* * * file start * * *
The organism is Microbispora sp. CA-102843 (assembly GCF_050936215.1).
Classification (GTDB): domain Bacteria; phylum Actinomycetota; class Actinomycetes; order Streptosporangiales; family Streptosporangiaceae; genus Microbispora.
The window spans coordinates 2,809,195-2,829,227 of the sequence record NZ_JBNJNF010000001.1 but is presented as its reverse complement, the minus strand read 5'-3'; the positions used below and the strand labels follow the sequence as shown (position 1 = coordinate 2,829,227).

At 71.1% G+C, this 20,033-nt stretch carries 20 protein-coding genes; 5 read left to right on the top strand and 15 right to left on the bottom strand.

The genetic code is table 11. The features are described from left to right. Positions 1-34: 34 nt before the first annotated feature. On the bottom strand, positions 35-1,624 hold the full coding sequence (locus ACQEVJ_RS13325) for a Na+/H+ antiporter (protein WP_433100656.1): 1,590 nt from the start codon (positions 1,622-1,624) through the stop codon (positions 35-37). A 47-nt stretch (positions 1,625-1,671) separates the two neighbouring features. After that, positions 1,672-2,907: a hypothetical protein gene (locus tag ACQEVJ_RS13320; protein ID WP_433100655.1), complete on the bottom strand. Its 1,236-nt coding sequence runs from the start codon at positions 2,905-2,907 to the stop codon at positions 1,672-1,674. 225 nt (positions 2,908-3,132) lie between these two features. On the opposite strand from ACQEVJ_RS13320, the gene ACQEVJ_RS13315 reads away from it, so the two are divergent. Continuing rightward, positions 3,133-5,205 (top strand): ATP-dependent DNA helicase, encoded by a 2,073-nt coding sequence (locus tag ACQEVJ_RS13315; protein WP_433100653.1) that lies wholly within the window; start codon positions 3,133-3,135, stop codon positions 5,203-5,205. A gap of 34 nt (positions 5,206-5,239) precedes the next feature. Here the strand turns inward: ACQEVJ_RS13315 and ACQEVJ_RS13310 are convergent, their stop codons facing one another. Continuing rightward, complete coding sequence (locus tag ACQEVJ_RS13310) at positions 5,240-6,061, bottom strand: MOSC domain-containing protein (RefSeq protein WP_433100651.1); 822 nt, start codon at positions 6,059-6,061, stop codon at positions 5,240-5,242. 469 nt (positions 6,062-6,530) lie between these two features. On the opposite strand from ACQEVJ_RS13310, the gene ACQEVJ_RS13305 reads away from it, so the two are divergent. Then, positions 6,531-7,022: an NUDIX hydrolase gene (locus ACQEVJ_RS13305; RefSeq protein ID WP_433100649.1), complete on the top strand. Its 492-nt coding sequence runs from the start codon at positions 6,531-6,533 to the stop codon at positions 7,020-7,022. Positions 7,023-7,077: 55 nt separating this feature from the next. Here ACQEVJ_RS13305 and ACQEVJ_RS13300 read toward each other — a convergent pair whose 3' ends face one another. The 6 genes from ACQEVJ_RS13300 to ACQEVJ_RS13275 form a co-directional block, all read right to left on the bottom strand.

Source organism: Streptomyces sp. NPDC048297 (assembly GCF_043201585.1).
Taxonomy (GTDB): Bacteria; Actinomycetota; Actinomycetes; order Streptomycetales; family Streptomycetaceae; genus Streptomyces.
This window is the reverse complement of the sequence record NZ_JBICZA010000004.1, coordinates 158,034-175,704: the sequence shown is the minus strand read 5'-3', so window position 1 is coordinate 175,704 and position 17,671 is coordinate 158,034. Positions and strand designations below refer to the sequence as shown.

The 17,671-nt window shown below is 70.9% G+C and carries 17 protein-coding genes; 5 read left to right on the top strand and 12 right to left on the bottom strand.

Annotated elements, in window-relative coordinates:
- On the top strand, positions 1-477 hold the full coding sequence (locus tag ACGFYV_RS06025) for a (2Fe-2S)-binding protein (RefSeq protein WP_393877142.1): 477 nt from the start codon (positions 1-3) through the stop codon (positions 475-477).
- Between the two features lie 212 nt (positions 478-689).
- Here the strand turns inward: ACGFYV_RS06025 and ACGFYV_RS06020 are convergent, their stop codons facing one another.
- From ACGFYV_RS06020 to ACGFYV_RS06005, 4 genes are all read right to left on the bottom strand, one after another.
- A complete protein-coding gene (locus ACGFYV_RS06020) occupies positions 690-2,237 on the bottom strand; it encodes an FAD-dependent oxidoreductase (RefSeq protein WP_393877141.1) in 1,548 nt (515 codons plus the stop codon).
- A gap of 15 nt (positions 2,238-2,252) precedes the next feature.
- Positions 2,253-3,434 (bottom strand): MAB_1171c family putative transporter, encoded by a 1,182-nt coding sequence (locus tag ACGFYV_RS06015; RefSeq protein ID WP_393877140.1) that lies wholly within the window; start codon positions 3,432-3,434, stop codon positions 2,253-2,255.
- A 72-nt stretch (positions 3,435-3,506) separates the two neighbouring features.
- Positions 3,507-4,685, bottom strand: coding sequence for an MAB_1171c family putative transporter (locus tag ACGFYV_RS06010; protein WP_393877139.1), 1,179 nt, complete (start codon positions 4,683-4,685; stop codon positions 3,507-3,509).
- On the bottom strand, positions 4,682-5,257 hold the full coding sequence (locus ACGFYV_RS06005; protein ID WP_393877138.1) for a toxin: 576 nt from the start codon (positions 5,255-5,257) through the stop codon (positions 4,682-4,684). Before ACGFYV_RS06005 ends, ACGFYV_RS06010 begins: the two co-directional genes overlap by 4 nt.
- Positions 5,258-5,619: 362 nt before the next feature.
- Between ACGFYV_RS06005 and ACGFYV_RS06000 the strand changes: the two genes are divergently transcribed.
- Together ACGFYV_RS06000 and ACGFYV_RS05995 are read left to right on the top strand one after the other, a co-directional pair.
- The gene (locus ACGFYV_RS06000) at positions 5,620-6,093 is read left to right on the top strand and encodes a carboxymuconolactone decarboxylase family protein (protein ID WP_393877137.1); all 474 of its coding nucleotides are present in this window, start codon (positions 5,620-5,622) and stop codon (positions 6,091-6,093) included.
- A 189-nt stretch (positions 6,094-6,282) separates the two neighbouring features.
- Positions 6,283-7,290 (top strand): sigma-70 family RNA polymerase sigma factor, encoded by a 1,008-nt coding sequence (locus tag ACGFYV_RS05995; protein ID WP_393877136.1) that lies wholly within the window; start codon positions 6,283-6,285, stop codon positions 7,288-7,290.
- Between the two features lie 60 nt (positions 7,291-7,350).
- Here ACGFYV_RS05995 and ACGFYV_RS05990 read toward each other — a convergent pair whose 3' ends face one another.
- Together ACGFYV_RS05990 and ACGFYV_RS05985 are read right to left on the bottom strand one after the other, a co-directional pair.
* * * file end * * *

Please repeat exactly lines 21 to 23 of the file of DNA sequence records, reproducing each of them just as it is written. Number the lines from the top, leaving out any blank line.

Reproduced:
- Positions 5,258-5,619: 362 nt before the next feature.
- Between ACGFYV_RS06005 and ACGFYV_RS06000 the strand changes: the two genes are divergently transcribed.
- Together ACGFYV_RS06000 and ACGFYV_RS05995 are read left to right on the top strand one after the other, a co-directional pair.